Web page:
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WESTWOOD GALLERY NYC presented the work of James Juthstrom (1925-2007), an extraordinary artist who lived and worked in New York City throughout his life. His artwork was recently re-discovered, uncovering five decades of painting, drawing, etching, and sculpting.

​James Juthstrom © Westwood Gallery NYC.

This reclusive artist moved in the circle of New York School artists and abstract expressionists. He was passionate about expressionism; from his early concentration on color relation, similar to Milton Avery, to his later work, reminiscent of Mark Tobey. In the 1960s Juthstrom's lines and strokes were loose, until a time when he began to paint intricate patterns of small circles or hatch marks on canvas and paper. On large canvases, measuring from eight feet across, to the largest at twenty seven feet across, the artist spent countless hours painting an infinite maze of colored circles with hidden formations that become visible under light. Juthstrom's paintings reflect his fascination with the cosmos, mathematical formulas and biology, interspersed with personal anguish in his passion for art. The artist removed himself from the commercialization of his artwork, even though he lived impoverished, his truth was in the creation of art. In addition to large scale canvas paintings, Juthstrom worked extensively on paper.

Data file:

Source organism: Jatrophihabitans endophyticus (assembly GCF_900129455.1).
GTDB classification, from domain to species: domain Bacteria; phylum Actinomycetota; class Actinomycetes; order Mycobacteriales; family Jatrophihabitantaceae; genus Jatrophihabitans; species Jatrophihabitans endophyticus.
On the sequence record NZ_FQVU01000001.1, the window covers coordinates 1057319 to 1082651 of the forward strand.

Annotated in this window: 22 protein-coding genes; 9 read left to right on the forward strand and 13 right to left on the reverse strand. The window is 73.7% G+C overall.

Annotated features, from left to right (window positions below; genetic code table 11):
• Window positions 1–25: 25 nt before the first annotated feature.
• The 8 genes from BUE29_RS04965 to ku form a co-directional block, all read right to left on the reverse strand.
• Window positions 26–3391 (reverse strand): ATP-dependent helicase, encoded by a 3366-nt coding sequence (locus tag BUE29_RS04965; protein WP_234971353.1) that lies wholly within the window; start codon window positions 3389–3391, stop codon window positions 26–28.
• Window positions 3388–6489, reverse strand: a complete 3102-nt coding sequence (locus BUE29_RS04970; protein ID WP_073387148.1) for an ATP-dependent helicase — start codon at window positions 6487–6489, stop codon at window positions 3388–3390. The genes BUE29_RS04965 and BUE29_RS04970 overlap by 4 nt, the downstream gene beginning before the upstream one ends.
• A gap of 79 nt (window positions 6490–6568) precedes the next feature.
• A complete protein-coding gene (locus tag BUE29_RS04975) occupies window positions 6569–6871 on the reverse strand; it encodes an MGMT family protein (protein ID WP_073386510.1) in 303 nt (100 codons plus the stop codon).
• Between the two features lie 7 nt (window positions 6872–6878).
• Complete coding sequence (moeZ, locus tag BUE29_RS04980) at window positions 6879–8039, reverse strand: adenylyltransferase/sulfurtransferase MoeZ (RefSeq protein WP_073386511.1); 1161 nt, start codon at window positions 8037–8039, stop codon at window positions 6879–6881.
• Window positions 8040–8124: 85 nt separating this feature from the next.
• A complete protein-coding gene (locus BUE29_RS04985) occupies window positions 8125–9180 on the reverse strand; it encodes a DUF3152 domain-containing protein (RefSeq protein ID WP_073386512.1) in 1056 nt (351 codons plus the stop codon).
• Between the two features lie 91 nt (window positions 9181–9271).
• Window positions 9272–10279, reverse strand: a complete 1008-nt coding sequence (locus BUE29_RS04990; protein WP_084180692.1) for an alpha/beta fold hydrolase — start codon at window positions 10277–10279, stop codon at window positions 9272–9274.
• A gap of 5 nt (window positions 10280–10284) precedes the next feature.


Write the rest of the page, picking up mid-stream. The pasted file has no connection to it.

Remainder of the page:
The paintings and drawings on paper embody Juthstrom's progression throughout several decades, and emphasize his skill with shape and structure. Works on paper from the 1960s and 70s are masterful works in minute detail, using a variety of techniques, suggestive of outsider artists.

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